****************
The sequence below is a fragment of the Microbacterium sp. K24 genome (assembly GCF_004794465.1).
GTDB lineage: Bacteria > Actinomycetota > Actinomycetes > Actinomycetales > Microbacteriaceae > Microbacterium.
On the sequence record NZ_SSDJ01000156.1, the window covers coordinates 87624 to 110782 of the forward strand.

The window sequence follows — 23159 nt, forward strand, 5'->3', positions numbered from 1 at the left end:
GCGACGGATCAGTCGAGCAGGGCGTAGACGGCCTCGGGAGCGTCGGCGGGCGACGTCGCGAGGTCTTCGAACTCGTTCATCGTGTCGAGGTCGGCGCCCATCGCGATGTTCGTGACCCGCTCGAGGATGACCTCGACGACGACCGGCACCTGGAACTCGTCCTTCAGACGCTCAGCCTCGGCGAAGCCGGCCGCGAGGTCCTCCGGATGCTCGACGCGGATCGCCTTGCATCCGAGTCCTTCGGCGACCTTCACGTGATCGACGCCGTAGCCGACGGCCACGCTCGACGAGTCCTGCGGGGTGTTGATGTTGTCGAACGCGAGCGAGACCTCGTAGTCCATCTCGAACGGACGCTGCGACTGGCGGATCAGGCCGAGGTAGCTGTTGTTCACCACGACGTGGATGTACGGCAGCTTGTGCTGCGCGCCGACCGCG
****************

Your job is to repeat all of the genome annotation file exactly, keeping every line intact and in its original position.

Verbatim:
The sequence below is a fragment of the Microbacterium sp. K24 genome (assembly GCF_004794465.1).
GTDB lineage: Bacteria > Actinomycetota > Actinomycetes > Actinomycetales > Microbacteriaceae > Microbacterium.
On the sequence record NZ_SSDJ01000156.1, the window covers coordinates 87624 to 110782 of the forward strand.

The window sequence follows — 23159 nt, forward strand, 5'->3', positions numbered from 1 at the left end:
GCGACGGATCAGTCGAGCAGGGCGTAGACGGCCTCGGGAGCGTCGGCGGGCGACGTCGCGAGGTCTTCGAACTCGTTCATCGTGTCGAGGTCGGCGCCCATCGCGATGTTCGTGACCCGCTCGAGGATGACCTCGACGACGACCGGCACCTGGAACTCGTCCTTCAGACGCTCAGCCTCGGCGAAGCCGGCCGCGAGGTCCTCCGGATGCTCGACGCGGATCGCCTTGCATCCGAGTCCTTCGGCGACCTTCACGTGATCGACGCCGTAGCCGACGGCCACGCTCGACGAGTCCTGCGGGGTGTTGATGTTGTCGAACGCGAGCGAGACCTCGTAGTCCATCTCGAACGGACGCTGCGACTGGCGGATCAGGCCGAGGTAGCTGTTGTTCACCACGACGTGGATGTACGGCAGCTTGTGCTGCGCGCCGACCGCG